• Being ignored by someone for long periods can take its toll on one’s self-esteem. If the target is already having a hard time dealing with being given a rude brush-off or subjected to silent treatment without him knowing the reason for it, it is doubly worse when he is treated as if he does not exist. On the hallways, when they are about to meet, the abuser will look through him, as if he isn’t there. Basically, his very existence won’t even be acknowledged by the abuser.
  • Emotional abusers have a knack for making someone feel out of place, as if he does not belong in the workplace. Fitting in is very important for employees in order to enable them to carry about their tasks effectively and productively, but if they find difficulty in fitting in for the simple reason that there is someone who makes them feel they are a wrong fit within the workplace or the company, then they will definitely have a difficult time.

How to React:

  • Initiate a dialogue, and be direct about it. Ask the reasons for his actions, and request that he stop. Essentially, you will be using a defensive action that is the complete opposite of the offensive action used by the abuser. He practices evasion to make you feel isolated, so you have to be forward and honest when addressing the elephant in the room. Your directness and resolve to take them head on will likely catch them by surprise and throw them off their best-laid plans to make you feel alienated. This tough talking approach will also get you some answers that you may use in the future to improve your relationship with your co-workers. Yes, even with your abuser.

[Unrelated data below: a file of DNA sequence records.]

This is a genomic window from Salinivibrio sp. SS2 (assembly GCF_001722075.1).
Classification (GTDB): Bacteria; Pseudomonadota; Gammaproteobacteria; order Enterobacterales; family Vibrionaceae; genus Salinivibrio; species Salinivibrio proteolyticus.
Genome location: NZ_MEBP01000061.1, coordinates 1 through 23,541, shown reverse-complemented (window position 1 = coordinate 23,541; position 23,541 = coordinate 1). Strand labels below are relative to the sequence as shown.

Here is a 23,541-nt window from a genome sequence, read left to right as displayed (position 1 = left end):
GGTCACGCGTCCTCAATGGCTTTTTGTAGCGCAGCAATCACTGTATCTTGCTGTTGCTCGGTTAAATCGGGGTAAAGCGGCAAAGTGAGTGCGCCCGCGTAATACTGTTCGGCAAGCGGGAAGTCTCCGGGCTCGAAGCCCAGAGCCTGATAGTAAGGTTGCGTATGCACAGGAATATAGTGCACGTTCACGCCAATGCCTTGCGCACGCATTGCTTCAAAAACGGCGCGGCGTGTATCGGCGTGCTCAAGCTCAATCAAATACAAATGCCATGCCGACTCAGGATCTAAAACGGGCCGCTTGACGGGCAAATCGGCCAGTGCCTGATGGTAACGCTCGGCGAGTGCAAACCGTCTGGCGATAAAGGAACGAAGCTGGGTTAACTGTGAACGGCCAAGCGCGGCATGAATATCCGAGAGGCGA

• If you do not trust yourself to be able to walk up to the abuser and have that tough talk, you can approach a neutral party – maybe a co-worker or a supervisor – and ask him to intervene, and be the one to talk to the abuser.

Try to develop yourself into becoming mentally stronger.

Intimidation

Fear can be debilitating, resulting in extreme psychological trauma for anyone experiencing it. This is also seen by many abusers as one of their best weapons to assert their control and authority over their targets. By instilling fear in their target, they can pretty much have their way with him, and this will lead to even more emotional abuses.

Usually, this tactic is used by supervisors or members of management, using their higher position as license to commit acts that will intimidate those who are below them, and cow them into submission. The abused will end up feeling fearful, timid, and often inadequate.